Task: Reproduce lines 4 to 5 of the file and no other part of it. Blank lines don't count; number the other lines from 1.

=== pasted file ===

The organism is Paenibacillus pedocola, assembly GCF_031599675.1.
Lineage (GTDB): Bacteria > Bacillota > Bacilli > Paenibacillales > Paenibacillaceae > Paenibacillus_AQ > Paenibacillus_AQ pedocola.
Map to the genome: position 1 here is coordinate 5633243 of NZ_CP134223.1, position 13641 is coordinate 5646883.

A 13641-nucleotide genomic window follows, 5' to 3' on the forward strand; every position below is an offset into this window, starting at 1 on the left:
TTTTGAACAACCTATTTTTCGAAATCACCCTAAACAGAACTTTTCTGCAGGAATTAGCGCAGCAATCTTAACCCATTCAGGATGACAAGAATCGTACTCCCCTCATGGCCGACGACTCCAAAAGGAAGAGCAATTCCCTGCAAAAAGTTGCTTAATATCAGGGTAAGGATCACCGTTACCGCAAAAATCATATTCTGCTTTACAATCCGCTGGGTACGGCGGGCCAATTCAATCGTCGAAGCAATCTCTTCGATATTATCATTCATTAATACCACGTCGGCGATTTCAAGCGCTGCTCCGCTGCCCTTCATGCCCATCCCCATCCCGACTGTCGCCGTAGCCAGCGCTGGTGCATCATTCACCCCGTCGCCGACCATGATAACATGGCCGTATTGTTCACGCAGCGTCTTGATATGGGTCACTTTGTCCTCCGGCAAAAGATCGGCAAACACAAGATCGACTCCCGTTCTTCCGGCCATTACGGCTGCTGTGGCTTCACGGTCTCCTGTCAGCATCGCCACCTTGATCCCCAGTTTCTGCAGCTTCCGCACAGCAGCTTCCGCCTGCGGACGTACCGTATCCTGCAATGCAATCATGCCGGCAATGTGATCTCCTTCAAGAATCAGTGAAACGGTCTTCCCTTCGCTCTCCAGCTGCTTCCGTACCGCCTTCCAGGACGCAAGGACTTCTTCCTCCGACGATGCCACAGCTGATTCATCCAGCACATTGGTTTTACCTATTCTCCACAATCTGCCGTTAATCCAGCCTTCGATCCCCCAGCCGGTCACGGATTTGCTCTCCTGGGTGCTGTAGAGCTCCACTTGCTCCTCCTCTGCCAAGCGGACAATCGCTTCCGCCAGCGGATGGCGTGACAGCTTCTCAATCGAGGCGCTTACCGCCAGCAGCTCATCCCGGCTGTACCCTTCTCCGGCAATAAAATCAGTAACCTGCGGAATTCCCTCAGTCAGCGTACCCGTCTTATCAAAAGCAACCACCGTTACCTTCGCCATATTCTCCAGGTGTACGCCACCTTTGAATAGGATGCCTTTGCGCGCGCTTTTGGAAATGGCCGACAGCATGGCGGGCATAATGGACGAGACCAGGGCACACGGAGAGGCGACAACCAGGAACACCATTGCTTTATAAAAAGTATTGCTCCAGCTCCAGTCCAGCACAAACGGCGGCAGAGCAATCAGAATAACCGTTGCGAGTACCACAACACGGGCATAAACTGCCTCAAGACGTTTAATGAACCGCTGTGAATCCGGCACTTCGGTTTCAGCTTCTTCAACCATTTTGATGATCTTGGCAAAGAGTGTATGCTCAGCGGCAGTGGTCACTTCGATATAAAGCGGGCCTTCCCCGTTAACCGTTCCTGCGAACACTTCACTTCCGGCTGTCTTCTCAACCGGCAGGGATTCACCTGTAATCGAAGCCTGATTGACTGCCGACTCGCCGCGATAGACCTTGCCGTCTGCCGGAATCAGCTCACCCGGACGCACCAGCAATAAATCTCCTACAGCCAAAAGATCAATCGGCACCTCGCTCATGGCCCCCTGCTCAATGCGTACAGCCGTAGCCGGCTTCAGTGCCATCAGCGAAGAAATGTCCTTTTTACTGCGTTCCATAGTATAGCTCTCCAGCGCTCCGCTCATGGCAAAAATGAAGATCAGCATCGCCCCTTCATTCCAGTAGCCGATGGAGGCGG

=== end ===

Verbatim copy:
A 13641-nucleotide genomic window follows, 5' to 3' on the forward strand; every position below is an offset into this window, starting at 1 on the left:
TTTTGAACAACCTATTTTTCGAAATCACCCTAAACAGAACTTTTCTGCAGGAATTAGCGCAGCAATCTTAACCCATTCAGGATGACAAGAATCGTACTCCCCTCATGGCCGACGACTCCAAAAGGAAGAGCAATTCCCTGCAAAAAGTTGCTTAATATCAGGGTAAGGATCACCGTTACCGCAAAAATCATATTCTGCTTTACAATCCGCTGGGTACGGCGGGCCAATTCAATCGTCGAAGCAATCTCTTCGATATTATCATTCATTAATACCACGTCGGCGATTTCAAGCGCTGCTCCGCTGCCCTTCATGCCCATCCCCATCCCGACTGTCGCCGTAGCCAGCGCTGGTGCATCATTCACCCCGTCGCCGACCATGATAACATGGCCGTATTGTTCACGCAGCGTCTTGATATGGGTCACTTTGTCCTCCGGCAAAAGATCGGCAAACACAAGATCGACTCCCGTTCTTCCGGCCATTACGGCTGCTGTGGCTTCACGGTCTCCTGTCAGCATCGCCACCTTGATCCCCAGTTTCTGCAGCTTCCGCACAGCAGCTTCCGCCTGCGGACGTACCGTATCCTGCAATGCAATCATGCCGGCAATGTGATCTCCTTCAAGAATCAGTGAAACGGTCTTCCCTTCGCTCTCCAGCTGCTTCCGTACCGCCTTCCAGGACGCAAGGACTTCTTCCTCCGACGATGCCACAGCTGATTCATCCAGCACATTGGTTTTACCTATTCTCCACAATCTGCCGTTAATCCAGCCTTCGATCCCCCAGCCGGTCACGGATTTGCTCTCCTGGGTGCTGTAGAGCTCCACTTGCTCCTCCTCTGCCAAGCGGACAATCGCTTCCGCCAGCGGATGGCGTGACAGCTTCTCAATCGAGGCGCTTACCGCCAGCAGCTCATCCCGGCTGTACCCTTCTCCGGCAATAAAATCAGTAACCTGCGGAATTCCCTCAGTCAGCGTACCCGTCTTATCAAAAGCAACCACCGTTACCTTCGCCATATTCTCCAGGTGTACGCCACCTTTGAATAGGATGCCTTTGCGCGCGCTTTTGGAAATGGCCGACAGCATGGCGGGCATAATGGACGAGACCAGGGCACACGGAGAGGCGACAACCAGGAACACCATTGCTTTATAAAAAGTATTGCTCCAGCTCCAGTCCAGCACAAACGGCGGCAGAGCAATCAGAATAACCGTTGCGAGTACCACAACACGGGCATAAACTGCCTCAAGACGTTTAATGAACCGCTGTGAATCCGGCACTTCGGTTTCAGCTTCTTCAACCATTTTGATGATCTTGGCAAAGAGTGTATGCTCAGCGGCAGTGGTCACTTCGATATAAAGCGGGCCTTCCCCGTTAACCGTTCCTGCGAACACTTCACTTCCGGCTGTCTTCTCAACCGGCAGGGATTCACCTGTAATCGAAGCCTGATTGACTGCCGACTCGCCGCGATAGACCTTGCCGTCTGCCGGAATCAGCTCACCCGGACGCACCAGCAATAAATCTCCTACAGCCAAAAGATCAATCGGCACCTCGCTCATGGCCCCCTGCTCAATGCGTACAGCCGTAGCCGGCTTCAGTGCCATCAGCGAAGAAATGTCCTTTTTACTGCGTTCCATAGTATAGCTCTCCAGCGCTCCGCTCATGGCAAAAATGAAGATCAGCATCGCCCCTTCATTCCAGTAGCCGATGGAGGCGG